Public History is Messy

Written by: Lucy Oster



My position at Natchez National Historical Park is quickly coming to an end. The speed of the past eleven weeks has been confirmation that the earth really is spinning faster!

Although my project encountered some speed bumps along the way, making it so that I will not finish it by my last day, I have really enjoyed my time in Natchez. I have gotten to do a variety of interesting tasks, and have learned so much. My supervisor loves to say “public history is messy” and she is not wrong.

In my last blogpost, I was working on the inventory for NATC, but my co-member (shout out Gabby!) and I also got to do some inventory for Gulf Islands National Seashore this summer. Due to the hurricane risk at Gulf Islands, some of their collections are stored in Natchez (at the Historic Natchez Foundation, which is also where NATC stores some items). GUIS’s collection includes cannonballs (none of them are live!) with chalk labels.


Me among the cannonballs


My foot and a bigger cannonball.


This summer, I also took some photos of the park’s cultural landscapes. These photos were taken to document park spaces ahead of inclement weather, as Gabby wrote about in a previous and wonderful blog.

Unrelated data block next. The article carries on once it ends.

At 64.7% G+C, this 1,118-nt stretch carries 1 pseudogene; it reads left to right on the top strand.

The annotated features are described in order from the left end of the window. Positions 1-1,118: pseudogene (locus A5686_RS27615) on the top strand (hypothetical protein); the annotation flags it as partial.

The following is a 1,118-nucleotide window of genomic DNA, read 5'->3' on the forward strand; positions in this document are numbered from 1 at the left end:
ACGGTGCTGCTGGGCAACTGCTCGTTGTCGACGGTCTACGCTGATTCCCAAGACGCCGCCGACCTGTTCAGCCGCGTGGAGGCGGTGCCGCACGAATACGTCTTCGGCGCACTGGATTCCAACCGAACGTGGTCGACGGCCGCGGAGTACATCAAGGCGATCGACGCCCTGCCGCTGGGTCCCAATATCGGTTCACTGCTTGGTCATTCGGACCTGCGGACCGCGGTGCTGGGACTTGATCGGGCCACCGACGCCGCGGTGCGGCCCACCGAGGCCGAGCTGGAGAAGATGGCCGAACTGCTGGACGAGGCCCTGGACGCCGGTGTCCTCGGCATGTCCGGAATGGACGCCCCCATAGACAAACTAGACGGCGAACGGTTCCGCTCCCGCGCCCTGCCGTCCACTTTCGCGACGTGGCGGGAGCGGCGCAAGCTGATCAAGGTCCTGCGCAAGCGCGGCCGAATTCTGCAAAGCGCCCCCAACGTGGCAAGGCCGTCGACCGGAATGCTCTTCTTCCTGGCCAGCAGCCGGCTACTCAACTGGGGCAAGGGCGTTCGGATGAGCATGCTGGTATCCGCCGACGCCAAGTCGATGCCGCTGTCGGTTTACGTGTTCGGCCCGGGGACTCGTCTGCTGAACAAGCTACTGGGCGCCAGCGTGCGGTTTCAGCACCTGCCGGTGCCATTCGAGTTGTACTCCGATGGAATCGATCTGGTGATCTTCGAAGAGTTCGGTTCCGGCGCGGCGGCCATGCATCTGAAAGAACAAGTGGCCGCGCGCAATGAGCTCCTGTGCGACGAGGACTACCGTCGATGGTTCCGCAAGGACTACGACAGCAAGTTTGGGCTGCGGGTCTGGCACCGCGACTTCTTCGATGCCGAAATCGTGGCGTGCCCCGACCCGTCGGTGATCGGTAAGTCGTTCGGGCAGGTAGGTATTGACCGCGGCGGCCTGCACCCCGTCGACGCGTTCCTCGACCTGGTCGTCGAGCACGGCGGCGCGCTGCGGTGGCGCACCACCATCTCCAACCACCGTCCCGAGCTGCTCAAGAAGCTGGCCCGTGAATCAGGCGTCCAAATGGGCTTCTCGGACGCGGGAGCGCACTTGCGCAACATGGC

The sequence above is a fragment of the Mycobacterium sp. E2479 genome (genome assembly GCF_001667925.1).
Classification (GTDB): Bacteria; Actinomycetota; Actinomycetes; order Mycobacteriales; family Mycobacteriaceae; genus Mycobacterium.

Me and the camera at the William Johnson House.


But enough about side projects. The main project that Gabby and I have been working on is the acquisition of a local public history advocate’s papers. We have been “processing” them, which is to say: cleaning and organizing them. I go through brushing dust and debris off of these papers, and then we attempt to make an order (usually archives prioritize original order but let me just say: there wasn’t one).

Everything is in early stages right now, but I’m really looking forward to seeing how they’ll be a couple years down the line, proud that I was the first (and hopefully only) one to brush gecko corpses off of them.


Gecko corpse!


Me, partially suited up (I don’t have my mask, gloves, or protective glasses on yet) to clean the papers.

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